A federal judge has refused to put gay marriages on hold in Idaho pending an appeal from the state’s governor.
U.S. District Magistrate Judy Candy Dale wrote Wednesday morning that Gov. C.L. “Butch” Otter’s appeal isn’t likely to succeed, so there’s no reason to keep same-sex couples from seeking marriage licenses or marrying.
Same-sex couples in Idaho will be able to begin marrying at 9 a.m. Friday.
Arkansas, the 18th and most recent state to legalize gay marriage, started issuing marriage licenses on Friday. Proponents of gay marriage, especially those in the South, are equating the current situation to the civil rights struggle of the mid-twentieth century.
Equality Utah Executive Director Brandie Balken says Proposition 8 and the ruling on the Defense of Marriage Act helped spur the large number of state-level court cases we’re seeing today.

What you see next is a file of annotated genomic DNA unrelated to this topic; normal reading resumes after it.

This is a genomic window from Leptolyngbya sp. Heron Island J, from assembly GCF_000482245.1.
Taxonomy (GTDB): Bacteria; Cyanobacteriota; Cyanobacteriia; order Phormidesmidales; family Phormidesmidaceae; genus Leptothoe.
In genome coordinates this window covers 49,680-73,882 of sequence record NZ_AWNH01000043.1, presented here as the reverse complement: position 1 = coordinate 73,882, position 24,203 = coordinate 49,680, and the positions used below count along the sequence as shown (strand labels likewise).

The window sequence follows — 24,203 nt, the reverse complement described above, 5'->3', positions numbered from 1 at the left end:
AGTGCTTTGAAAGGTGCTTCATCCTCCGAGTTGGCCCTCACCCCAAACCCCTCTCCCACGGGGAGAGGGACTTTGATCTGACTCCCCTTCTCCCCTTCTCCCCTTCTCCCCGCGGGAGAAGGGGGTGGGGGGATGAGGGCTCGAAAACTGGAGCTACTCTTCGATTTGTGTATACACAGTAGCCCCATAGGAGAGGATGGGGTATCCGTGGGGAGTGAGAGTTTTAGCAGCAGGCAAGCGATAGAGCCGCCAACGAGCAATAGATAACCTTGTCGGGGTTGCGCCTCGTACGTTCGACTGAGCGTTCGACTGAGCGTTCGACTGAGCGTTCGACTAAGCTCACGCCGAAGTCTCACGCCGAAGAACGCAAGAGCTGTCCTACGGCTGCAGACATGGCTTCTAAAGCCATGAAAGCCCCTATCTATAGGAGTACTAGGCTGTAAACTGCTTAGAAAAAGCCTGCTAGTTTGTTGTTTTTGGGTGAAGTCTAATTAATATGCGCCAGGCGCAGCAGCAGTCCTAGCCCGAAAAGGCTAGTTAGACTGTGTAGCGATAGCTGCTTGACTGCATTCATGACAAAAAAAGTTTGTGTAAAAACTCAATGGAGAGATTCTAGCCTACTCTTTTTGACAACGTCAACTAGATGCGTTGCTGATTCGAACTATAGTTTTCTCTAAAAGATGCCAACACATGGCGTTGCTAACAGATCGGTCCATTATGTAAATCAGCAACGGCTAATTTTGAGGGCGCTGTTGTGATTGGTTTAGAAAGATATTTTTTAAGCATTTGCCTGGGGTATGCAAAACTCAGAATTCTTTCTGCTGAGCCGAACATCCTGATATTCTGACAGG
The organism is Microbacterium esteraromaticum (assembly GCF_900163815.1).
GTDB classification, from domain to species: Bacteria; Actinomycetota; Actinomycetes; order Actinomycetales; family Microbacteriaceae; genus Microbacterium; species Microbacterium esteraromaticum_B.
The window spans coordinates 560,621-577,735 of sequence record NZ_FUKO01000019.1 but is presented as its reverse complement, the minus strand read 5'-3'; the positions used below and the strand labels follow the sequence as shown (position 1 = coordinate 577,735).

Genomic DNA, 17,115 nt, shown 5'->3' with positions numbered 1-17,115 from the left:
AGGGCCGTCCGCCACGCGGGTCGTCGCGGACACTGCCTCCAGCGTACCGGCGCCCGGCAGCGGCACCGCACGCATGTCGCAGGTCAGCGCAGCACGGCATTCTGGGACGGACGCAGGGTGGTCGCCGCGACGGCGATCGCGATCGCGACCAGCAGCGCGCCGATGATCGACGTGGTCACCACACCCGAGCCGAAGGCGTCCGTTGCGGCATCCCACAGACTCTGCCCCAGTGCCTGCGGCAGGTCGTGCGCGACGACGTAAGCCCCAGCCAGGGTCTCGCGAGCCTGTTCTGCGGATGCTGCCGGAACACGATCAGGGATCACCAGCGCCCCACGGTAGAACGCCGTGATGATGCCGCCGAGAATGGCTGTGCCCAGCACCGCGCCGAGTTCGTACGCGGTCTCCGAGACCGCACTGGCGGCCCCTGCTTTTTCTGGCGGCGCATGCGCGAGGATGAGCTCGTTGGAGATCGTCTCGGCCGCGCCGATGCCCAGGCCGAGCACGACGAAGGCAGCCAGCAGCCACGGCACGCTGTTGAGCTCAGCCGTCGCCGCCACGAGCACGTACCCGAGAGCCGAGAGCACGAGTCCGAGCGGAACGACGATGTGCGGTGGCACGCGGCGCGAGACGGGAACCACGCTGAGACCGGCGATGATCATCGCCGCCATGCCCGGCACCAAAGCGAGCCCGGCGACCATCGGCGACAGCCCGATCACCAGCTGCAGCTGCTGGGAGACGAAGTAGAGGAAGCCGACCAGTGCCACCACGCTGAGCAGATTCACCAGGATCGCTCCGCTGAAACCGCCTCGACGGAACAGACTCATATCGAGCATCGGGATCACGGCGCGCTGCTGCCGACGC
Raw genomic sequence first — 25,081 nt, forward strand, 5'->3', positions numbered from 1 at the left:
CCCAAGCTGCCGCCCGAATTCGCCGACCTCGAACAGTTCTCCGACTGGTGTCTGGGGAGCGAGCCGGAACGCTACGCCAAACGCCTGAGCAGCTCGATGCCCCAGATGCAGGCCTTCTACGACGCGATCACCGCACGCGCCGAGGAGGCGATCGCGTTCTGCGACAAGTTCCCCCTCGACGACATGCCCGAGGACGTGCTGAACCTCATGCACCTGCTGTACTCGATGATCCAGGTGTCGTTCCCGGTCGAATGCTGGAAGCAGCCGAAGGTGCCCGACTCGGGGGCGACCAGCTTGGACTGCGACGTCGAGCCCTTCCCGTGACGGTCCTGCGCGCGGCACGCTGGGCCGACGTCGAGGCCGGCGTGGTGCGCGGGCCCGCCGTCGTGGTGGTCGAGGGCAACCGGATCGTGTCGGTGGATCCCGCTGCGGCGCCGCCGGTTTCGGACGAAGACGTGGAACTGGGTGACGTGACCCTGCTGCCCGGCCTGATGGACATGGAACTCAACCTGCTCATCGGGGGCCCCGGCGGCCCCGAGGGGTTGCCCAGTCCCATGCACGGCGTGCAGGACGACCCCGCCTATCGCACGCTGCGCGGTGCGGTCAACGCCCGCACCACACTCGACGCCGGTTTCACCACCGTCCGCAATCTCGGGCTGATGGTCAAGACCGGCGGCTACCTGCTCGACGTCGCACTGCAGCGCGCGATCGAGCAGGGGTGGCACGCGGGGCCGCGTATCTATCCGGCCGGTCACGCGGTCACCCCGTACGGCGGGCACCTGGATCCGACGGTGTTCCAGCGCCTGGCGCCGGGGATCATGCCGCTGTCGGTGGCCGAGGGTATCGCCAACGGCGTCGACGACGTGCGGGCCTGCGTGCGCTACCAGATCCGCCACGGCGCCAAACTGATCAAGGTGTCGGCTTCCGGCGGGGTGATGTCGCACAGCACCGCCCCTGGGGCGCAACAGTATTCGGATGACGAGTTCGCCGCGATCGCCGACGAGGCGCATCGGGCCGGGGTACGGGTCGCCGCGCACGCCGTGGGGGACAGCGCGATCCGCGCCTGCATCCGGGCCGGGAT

“I think what we’re seeing not only is a change in policy as a result of these court cases, but we’re also seeing a vast amount of movement in public opinion,” said Balken. “If you were to go back even just a few years ago, you would have found a majority of Americans were in opposition to marriage equality for all residents, for all citizens, and now the tides have changed.”
Idaho is the ninth state in the past year to legalize gay marriage. In that same time, five other states including Utah, Oklahoma and Virginia have put “stays” on same-sex marriage rulings.
The wait continues in Utah for a ruling from the 10th Circuit Court of Appeals. During last month’s oral argument, Attorney Peggy Tomsic for the plaintiffs told the judges Utah’s gay marriage ban was flawed from the beginning.
“When you have at least two statutes and a constitutional amendment that is directed at excluded only one class of individuals from marriage it is not to reaffirm, it is to exclude,” said Tomsic.
Balken says the ruling from the Denver court could come by the end of June.
The Associated Press contributed to this report.